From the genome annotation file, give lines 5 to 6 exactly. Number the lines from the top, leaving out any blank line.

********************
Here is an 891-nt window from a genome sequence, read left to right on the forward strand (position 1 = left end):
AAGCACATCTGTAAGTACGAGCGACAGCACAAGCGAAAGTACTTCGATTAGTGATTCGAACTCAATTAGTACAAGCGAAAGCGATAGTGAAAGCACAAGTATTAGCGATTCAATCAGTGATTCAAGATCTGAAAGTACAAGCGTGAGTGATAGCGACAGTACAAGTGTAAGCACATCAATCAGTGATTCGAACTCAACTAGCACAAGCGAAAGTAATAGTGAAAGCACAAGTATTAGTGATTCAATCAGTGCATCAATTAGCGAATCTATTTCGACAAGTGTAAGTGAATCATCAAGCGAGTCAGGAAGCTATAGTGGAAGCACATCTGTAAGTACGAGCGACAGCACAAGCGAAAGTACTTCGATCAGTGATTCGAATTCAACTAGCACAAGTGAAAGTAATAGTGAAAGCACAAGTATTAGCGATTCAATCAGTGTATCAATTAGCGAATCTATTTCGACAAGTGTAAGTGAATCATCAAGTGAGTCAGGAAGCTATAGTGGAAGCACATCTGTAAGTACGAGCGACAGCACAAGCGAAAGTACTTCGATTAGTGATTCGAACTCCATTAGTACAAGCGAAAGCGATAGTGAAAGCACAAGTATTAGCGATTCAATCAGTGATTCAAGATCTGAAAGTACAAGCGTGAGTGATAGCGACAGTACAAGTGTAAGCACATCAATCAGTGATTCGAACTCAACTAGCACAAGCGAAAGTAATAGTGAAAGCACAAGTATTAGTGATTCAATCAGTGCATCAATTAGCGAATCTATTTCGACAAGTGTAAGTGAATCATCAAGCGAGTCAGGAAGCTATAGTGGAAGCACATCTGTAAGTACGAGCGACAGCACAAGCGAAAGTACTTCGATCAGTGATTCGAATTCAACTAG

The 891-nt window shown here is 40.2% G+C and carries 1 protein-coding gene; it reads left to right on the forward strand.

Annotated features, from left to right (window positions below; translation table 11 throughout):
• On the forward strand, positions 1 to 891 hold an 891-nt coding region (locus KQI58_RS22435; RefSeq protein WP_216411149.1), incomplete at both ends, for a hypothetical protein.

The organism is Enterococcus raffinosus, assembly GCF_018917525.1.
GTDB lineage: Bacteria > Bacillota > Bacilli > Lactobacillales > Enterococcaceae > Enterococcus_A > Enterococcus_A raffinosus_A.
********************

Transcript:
• On the forward strand, positions 1 to 891 hold an 891-nt coding region (locus KQI58_RS22435; RefSeq protein WP_216411149.1), incomplete at both ends, for a hypothetical protein.

The organism is Enterococcus raffinosus, assembly GCF_018917525.1.